Updated: 16 min 39 sec ago
Ahh...Thanksgiving. The day Americans have put aside to stuff ourselves silly, watch football and, oh yeah, give thanks for what we have. As you sit down at your feast tomorrow, you might give thanks for a turkey that's not dry or gravy that isn't lumpy. You might give thanks that you're not sitting next to your drunk uncle-or maybe that you are. Chances are likely that you'll also give thanks for the things that really matter-family, friends, love, freedom and health.
This year, I'm especially grateful just to be here. After going through a serious cardiac event last January and having my life saved by my defibrillator, just being here is a very good thing. I'm thankful for my device, my MSU-trained doctor, the U-M hospital system, nurses, technology, research-the list goes on and on. Without any one of those things, my outcome would have been completely different.
Stage 4 Metastatic Adenocarcinoma of the Gastric Antrum-my wife says that I cried when I heard the pathology report after my gastrectomy. I do not remember that but, I am a physician, so I knew what the diagnosis meant. I do remember, though, what I was thinking later when my gallows humor kicked in, "Great. Now I have a fatal cancer. It is not even one of the more popular cancers. And it was 100 percent preventable."
Growing up in Grand Rapids, Michigan, Melissa Duimstra had a long list of aspirations. She wanted to be a doctor and a veterinarian and an artist and a horse trainer. Through the years she's done many of those things-and more -and after taking a circuitous route to medical school, she's now on the path to becoming a doctor as a member of the MSUCOM Class of 2018.
When it comes to advancing scientific research, two, or in this case, three, heads are much better than one.
MSU's newest academic department has received a $500,000 gift to be used to attract some of the country's most talented graduate students in biomedical engineering.
Here's today's MSU High 5 - a morning hello and the fastest way to get you up to speed with what's happening at MSU.
An international team of scientists has confirmed the discovery of a new bird species more than 15 years after the elusive animal was first seen on the Indonesian island of Sulawesi.
This year, three MSU scientists were named AAAS Fellows by the American Association for the Advancement of Science.
Extreme weather does not appear to be convincing cynics that global warming is real, suggests a study in Nature Climate Change led by an MSU sociologist.
The No. 13 MSU men's soccer team shut down Oakland, 1-0, in the second round of the NCAA Tournament on Sunday.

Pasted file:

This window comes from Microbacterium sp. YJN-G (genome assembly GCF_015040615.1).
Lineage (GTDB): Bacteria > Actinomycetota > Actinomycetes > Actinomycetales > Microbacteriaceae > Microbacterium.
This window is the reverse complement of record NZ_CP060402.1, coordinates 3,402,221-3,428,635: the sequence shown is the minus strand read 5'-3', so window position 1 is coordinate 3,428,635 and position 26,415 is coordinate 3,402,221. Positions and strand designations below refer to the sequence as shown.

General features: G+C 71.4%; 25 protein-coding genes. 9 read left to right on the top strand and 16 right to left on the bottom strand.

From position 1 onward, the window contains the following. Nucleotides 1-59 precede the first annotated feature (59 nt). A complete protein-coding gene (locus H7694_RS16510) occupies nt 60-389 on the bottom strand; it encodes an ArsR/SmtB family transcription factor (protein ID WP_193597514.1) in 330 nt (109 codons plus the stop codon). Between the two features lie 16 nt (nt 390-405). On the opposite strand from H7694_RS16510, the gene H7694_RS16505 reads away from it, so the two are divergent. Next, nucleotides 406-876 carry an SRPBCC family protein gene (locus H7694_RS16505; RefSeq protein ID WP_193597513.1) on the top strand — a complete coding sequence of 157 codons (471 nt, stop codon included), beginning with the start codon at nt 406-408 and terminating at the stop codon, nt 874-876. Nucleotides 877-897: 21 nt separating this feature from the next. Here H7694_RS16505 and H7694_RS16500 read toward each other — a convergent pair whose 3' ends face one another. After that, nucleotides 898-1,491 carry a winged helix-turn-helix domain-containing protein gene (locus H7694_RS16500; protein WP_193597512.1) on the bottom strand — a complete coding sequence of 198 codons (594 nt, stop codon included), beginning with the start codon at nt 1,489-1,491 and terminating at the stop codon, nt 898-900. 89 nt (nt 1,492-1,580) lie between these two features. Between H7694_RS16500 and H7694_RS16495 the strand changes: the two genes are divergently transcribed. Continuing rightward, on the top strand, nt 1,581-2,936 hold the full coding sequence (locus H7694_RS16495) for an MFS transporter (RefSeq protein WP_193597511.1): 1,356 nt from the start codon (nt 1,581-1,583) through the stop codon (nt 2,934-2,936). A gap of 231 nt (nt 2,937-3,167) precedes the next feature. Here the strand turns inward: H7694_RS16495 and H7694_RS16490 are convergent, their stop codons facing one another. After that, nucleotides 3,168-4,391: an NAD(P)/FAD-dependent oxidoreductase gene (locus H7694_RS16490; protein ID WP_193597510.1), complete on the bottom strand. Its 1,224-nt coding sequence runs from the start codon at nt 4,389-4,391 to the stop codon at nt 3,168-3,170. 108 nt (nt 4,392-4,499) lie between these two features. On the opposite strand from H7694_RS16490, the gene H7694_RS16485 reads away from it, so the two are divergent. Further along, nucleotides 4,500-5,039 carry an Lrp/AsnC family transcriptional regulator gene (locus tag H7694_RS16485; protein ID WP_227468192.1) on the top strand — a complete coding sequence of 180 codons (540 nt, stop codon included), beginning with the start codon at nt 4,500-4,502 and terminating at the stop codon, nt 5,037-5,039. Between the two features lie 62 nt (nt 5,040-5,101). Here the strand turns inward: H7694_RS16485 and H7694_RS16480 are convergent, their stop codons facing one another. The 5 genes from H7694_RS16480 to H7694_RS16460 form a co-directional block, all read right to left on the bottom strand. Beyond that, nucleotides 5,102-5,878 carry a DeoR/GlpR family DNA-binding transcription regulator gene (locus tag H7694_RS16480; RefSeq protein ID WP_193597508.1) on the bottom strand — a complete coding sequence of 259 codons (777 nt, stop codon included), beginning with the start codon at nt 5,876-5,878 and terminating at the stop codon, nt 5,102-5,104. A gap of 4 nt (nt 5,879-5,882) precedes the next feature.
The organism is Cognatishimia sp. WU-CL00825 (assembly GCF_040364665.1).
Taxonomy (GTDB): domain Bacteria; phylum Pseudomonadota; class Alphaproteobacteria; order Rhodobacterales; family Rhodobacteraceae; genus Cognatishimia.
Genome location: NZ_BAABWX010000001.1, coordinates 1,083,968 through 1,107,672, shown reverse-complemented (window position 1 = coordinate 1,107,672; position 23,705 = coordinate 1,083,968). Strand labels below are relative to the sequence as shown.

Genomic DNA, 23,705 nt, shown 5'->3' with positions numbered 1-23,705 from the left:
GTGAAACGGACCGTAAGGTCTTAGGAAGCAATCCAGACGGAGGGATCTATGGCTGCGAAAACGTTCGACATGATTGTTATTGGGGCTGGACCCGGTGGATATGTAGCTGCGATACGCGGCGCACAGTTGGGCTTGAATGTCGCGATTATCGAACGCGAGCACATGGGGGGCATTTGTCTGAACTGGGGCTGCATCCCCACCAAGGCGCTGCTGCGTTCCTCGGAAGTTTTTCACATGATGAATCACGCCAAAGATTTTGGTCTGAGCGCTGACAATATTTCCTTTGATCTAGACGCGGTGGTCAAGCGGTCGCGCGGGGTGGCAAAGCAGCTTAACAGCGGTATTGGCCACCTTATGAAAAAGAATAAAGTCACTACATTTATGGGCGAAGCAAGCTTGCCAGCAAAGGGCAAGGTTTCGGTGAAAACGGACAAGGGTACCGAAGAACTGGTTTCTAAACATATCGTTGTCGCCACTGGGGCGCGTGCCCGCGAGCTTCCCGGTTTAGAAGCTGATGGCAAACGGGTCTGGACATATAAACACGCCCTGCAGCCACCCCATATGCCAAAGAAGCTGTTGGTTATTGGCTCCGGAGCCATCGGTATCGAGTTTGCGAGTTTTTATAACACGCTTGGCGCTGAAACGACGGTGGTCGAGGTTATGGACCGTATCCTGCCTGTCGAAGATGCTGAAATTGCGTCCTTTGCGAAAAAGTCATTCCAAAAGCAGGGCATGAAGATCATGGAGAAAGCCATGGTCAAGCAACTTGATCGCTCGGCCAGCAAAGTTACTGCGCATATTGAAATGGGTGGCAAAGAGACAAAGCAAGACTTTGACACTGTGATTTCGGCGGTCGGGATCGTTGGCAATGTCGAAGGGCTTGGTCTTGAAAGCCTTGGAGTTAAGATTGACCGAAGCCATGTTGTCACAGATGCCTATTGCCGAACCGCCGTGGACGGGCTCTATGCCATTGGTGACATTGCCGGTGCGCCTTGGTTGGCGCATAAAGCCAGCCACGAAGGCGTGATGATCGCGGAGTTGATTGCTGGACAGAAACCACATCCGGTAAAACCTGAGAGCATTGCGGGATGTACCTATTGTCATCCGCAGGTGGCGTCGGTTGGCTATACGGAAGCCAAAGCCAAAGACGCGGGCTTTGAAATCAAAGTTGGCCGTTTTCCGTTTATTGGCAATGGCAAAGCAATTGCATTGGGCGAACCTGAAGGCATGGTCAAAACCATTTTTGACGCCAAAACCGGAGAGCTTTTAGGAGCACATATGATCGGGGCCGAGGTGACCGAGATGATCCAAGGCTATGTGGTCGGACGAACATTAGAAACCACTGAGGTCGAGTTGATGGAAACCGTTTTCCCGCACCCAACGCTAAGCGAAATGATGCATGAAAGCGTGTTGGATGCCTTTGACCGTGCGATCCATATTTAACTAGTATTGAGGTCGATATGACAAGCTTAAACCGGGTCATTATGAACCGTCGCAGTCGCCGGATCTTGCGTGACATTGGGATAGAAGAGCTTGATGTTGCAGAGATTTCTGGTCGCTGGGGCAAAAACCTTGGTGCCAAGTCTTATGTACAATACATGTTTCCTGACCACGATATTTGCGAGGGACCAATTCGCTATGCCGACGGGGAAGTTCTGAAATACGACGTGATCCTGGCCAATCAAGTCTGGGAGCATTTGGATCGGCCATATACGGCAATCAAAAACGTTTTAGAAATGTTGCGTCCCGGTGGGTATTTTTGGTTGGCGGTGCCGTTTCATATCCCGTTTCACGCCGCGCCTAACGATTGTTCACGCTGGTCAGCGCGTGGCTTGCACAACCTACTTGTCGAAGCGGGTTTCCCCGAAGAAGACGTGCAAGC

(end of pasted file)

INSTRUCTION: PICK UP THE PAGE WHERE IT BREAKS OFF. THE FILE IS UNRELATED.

Tori Jankoska scored 22 points and Aerial Powers added 17 and 13 rebounds, leading No. 15 MSU to a 64-45 win over IUPUI on Sunday.
Top-ranked Michigan State won its first NCAA Women's Cross Country Championship on Saturday, as four Spartans recorded top-25 finishes en route to the national title.
China's second great wall, a vast seawall covering more than half of the country's mainland coastline, is a foundation for financial gain - and also a dyke holding a swelling rush of ecological woes.
Whether it's buying online or using your smart phone to compare prices, technology is making it easier for holiday shoppers to find the perfect gift.
Workers are more motivated if they and their supervisors see eye-to-eye about a bad relationship than if they have different views about their association, an MSU study finds.
Here's today's MSU High 5 - a morning hello and the fastest way to get you up to speed with what's happening at Michigan State University.
Older couples in a bad marriage - particularly female spouses - have a higher risk for heart disease than those in a good marriage, finds research led by an MSU sociologist.
The MSU men's and women's cross country teams will wrap up one of the most successful seasons in program history on Saturday afternoon at the 2014 NCAA Cross Country Championships in Terre Haute, Indiana.
In the past week or so, I've shown up at my boss's fancy party in pajamas, been pushed down the stairs by a co-worker, had another co-worker put a huge snowball in the passenger seat of my car, had the words I was typing keep disappearing from my computer and captured a serial killer using a dull knife and my flip phone from 2005. Well, those things didn't actually happen-only in the bizarre dreams I've been having. I don't always remember my dreams, but I've certainly been on a run lately.
What's that? Um, I guess you could say I've been a little stressed at work lately-what makes you ask? Yeah, yeah, I see it. It doesn't take a genius to analyze those dreams. Being unprepared, having obstacles put in my way, disappearing work, slaying a monster-I should probably take some vacation time soon.
At least I haven't had my most common recurring dream lately. You know the one, where you have a final exam and realize you forgot to go to class all semester? For me, it's always math. Always. Sometimes college and sometimes high school but it's always some difficult math course.
In my time at MSU my research has involved looking at various aspects of neurolinguistics, a very general term that encompasses any effort that seeks to determine the relation between language and brain. For instance, that could be brain damage leading to language deficits; a number of colleagues and I have looked at that in various languages.